Whoever made the decision to utilise Lotus’ name blundered on one major factor – the F1 cars we are so proud to call ours are not even using Lotus developed engines!
One of my old mates from college dropped by a few days ago to exchange our lives’ experiences and to catch up on things, so to say. Whilst I am saddened at his present state of affairs, I am surprised at what he had to say about our Malaysian F1 team.
What shocked me was not the amount of money spent and being spent as well as going to be spent on the team in the years to come if we want to make our team as competitive as the big boys. The real shocker comes from the fact that the team’s inception and its brand name poses a riddle which only the powers-that-be can answer.
We have participated in F1 through Petronas over the years, and this year is no exception. The return of Schumi to the F1 active scene is seen as a great marketing ploy by Mercedes to get the fans roaring for something, even if Schumi seems to be beyond his years and domination in F1. Petronas really made a coup d tat in allying themselves with Mercedes GP. Despite their poor season so far, the airtime covering Schumi and the team helps to bring Petronas into the homes of people around the world, and this in my view is the greatest marketing strategy that Mobil, Shell and the big boys have been doing for years.
The question is, do we really need another Malaysian F1 team? Despite claims of patriotism or even the chance to grow our homegrown talent in motorsports, the amount of money used by Herr Fernandez in setting up the new team could have been well spent in key areas such as engineering, design and even race driver training with our current crop of youngsters in Petronas and even in smaller racing circuits. The hurrah surrounding Fairuz Fauzy’s inclusion as the reserve driver has fallen flat since he has yet to start a race for the “Malaysian” team! If he is not good enough, he should not even be a reserve driver. If he is good enough, he should be one of the two main drivers. Since the team belongs to a Malaysian (as claimed), the first riddle to answer is, why can’t we put a Malaysian on the starting grid?
The frail Alex Yoong himself got a chance to race in F1 (doesn’t matter he did badly, he got in!) when the team was not even Malaysian, so why can’t Fairuz be given that chance; unless his inclusion is just Fernandez’s goodwill gesture to the Malaysian people and government for allowing him to use the Malaysian name in his team. The decision to race a Malaysian rests with the team principal (Sir Tony) and we have to wonder why Fairuz is yet to take a grid position as yet. The team at present is not going anywhere up the standings anyway, so the exposure will do Fairuz a world of good for his future as well as other Malaysian F1 hopefuls.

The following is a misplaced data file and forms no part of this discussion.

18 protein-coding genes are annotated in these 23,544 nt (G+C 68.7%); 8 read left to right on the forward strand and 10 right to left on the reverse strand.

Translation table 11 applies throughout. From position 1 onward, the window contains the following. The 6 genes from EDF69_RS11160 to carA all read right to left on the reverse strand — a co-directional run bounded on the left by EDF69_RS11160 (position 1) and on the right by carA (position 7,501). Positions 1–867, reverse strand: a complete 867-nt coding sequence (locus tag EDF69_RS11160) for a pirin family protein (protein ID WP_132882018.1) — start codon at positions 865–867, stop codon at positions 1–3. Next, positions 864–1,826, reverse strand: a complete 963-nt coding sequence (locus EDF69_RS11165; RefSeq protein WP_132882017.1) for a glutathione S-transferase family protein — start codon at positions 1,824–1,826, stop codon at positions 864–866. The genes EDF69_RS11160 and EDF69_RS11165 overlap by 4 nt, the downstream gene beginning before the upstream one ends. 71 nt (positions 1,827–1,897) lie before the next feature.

The second riddle goes to the Malaysian government, whom Fernandez claims fully endorsed his involvement and use of the Malaysian name. We already have a brand carrier called Petronas in F1, so the poor people in the kampongs and hinterlands would like to know why on earth do we need two flag bearers in F1. Wouldn’t it be proper just to develop a Petronas racing team rather than form a new one and actively competing against the other? Two heads put together are better than one, we have this saying. Are we now telling people that Fernandez’s team will do better than Petronas who has been in F1 for more than 10 years now?
The third and most intriguing riddle should be answered by the government, Lotus and Proton. As we Malaysians all are made aware of, Lotus is a 100% company owned by Proton, even if they still have their own management, direction and competitive edge. So I was shocked to learn that the announcement of the Lotus F1 Malaysian team was not even their idea ... in fact the whole announcement and team naming didn’t even go through them, or with their blessing! How on earth can this happen? Lotus asked Proton, Proton asked Lotus, but both parties were in agreement neither gave their blessing let alone approval.
Then I saw the caption of the team and suddenly realised that whoever made the decision to utilise Lotus’ name blundered on one major factor – the F1 cars we are so proud to call ours are not even using Lotus developed engines! Instead, as captioned in TV for the world to see, Team Lotus F1 Malaysia is using Cosworth engines. Errr... I am not a rocket scientist, neither am I an engineer, but what on earth is Cosworth doing at Fernandez’ Malaysian Lotus F1 team? Are we saying that despite being in F1 so many years ago, Lotus does not have the capability to design and mount its own engines in its cars? I was also made to understand that there is nothing Lotus about the Lotus car anyway, except for the name. I couldn’t disagree, how could it when the company is not even involved in the team set up from the very beginning.
I shudder to think if this is yet another episode of Bolehland attitude being practiced by someone who thinks just because he is close to the administration he can do whatever he wants. The fact that Lotus and Proton have not even commented on this issue is perplexing. Of course, the companies’ bosses also have to safeguard their steady income, interests and vested interests not only in keeping their jobs but also the perks and extras that come with it. And I pity both Lotus and Proton. Rather than work hard to resolve the escalating production costs (amidst claims that the escalation was to cover certain ‘interests’) which baffles everyone and throws any synergies or potential partnerships out the window; they are now embroiled in yet another controversy, although not as earth shattering as the Scorpene fiasco which is about to hit the fan.
If there are riddles that can become folklore and legends such as those we treasure from our childhood days; the F1 riddle might make it into a halls of legend just in its first year!